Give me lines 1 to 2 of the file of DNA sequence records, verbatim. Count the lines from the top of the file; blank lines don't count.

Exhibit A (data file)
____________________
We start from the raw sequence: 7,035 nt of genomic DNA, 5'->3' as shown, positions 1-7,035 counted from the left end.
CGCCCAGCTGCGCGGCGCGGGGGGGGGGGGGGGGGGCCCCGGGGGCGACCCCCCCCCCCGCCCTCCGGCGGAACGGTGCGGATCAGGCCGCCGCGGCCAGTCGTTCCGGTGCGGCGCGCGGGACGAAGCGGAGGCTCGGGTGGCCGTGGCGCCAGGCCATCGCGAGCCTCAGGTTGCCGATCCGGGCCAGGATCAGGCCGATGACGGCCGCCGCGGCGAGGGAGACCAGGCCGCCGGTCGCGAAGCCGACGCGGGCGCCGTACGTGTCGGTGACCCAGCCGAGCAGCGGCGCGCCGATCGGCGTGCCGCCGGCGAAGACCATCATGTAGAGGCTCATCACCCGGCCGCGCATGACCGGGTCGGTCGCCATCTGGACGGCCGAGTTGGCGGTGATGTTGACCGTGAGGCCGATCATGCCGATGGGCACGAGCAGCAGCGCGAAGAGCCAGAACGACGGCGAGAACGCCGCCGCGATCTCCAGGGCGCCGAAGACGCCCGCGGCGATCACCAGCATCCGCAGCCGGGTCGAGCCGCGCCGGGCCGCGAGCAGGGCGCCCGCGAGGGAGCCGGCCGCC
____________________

We start from the raw sequence: 7,035 nt of genomic DNA, 5'->3' as shown, positions 1-7,035 counted from the left end.
CGCCCAGCTGCGCGGCGCGGGGGGGGGGGGGGGGGGCCCCGGGGGCGACCCCCCCCCCCGCCCTCCGGCGGAACGGTGCGGATCAGGCCGCCGCGGCCAGTCGTTCCGGTGCGGCGCGCGGGACGAAGCGGAGGCTCGGGTGGCCGTGGCGCCAGGCCATCGCGAGCCTCAGGTTGCCGATCCGGGCCAGGATCAGGCCGATGACGGCCGCCGCGGCGAGGGAGACCAGGCCGCCGGTCGCGAAGCCGACGCGGGCGCCGTACGTGTCGGTGACCCAGCCGAGCAGCGGCGCGCCGATCGGCGTGCCGCCGGCGAAGACCATCATGTAGAGGCTCATCACCCGGCCGCGCATGACCGGGTCGGTCGCCATCTGGACGGCCGAGTTGGCGGTGATGTTGACCGTGAGGCCGATCATGCCGATGGGCACGAGCAGCAGCGCGAAGAGCCAGAACGACGGCGAGAACGCCGCCGCGATCTCCAGGGCGCCGAAGACGCCCGCGGCGATCACCAGCATCCGCAGCCGGGTCGAGCCGCGCCGGGCCGCGAGCAGGGCGCCCGCGAGGGAGCCGGCCGCC